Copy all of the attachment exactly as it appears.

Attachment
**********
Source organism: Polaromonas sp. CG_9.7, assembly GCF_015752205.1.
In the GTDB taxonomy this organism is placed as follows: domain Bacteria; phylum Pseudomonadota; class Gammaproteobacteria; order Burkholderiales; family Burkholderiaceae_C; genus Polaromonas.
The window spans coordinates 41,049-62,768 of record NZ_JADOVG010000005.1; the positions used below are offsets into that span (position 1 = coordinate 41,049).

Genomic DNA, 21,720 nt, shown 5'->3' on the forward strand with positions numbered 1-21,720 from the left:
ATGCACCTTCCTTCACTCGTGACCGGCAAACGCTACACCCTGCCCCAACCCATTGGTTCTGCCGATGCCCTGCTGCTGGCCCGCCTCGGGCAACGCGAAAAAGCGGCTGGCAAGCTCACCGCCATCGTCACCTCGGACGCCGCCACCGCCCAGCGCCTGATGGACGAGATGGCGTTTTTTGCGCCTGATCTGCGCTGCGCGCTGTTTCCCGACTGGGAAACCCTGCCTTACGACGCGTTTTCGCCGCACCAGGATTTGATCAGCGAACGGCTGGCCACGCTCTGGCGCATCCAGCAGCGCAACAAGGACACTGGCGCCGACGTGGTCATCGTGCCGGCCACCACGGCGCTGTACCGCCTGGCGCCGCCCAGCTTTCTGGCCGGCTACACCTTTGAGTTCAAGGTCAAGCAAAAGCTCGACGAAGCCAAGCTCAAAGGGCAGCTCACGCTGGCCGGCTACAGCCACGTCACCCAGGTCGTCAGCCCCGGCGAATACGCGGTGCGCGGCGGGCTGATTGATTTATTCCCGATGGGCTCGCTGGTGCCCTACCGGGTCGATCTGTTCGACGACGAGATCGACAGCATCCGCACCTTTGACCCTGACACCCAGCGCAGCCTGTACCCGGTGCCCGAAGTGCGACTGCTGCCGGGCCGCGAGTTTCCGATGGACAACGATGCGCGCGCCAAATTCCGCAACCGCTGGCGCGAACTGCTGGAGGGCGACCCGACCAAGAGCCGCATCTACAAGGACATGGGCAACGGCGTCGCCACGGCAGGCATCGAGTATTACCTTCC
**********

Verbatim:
Source organism: Polaromonas sp. CG_9.7, assembly GCF_015752205.1.
In the GTDB taxonomy this organism is placed as follows: domain Bacteria; phylum Pseudomonadota; class Gammaproteobacteria; order Burkholderiales; family Burkholderiaceae_C; genus Polaromonas.
The window spans coordinates 41,049-62,768 of record NZ_JADOVG010000005.1; the positions used below are offsets into that span (position 1 = coordinate 41,049).

Genomic DNA, 21,720 nt, shown 5'->3' on the forward strand with positions numbered 1-21,720 from the left:
ATGCACCTTCCTTCACTCGTGACCGGCAAACGCTACACCCTGCCCCAACCCATTGGTTCTGCCGATGCCCTGCTGCTGGCCCGCCTCGGGCAACGCGAAAAAGCGGCTGGCAAGCTCACCGCCATCGTCACCTCGGACGCCGCCACCGCCCAGCGCCTGATGGACGAGATGGCGTTTTTTGCGCCTGATCTGCGCTGCGCGCTGTTTCCCGACTGGGAAACCCTGCCTTACGACGCGTTTTCGCCGCACCAGGATTTGATCAGCGAACGGCTGGCCACGCTCTGGCGCATCCAGCAGCGCAACAAGGACACTGGCGCCGACGTGGTCATCGTGCCGGCCACCACGGCGCTGTACCGCCTGGCGCCGCCCAGCTTTCTGGCCGGCTACACCTTTGAGTTCAAGGTCAAGCAAAAGCTCGACGAAGCCAAGCTCAAAGGGCAGCTCACGCTGGCCGGCTACAGCCACGTCACCCAGGTCGTCAGCCCCGGCGAATACGCGGTGCGCGGCGGGCTGATTGATTTATTCCCGATGGGCTCGCTGGTGCCCTACCGGGTCGATCTGTTCGACGACGAGATCGACAGCATCCGCACCTTTGACCCTGACACCCAGCGCAGCCTGTACCCGGTGCCCGAAGTGCGACTGCTGCCGGGCCGCGAGTTTCCGATGGACAACGATGCGCGCGCCAAATTCCGCAACCGCTGGCGCGAACTGCTGGAGGGCGACCCGACCAAGAGCCGCATCTACAAGGACATGGGCAACGGCGTCGCCACGGCAGGCATCGAGTATTACCTTCC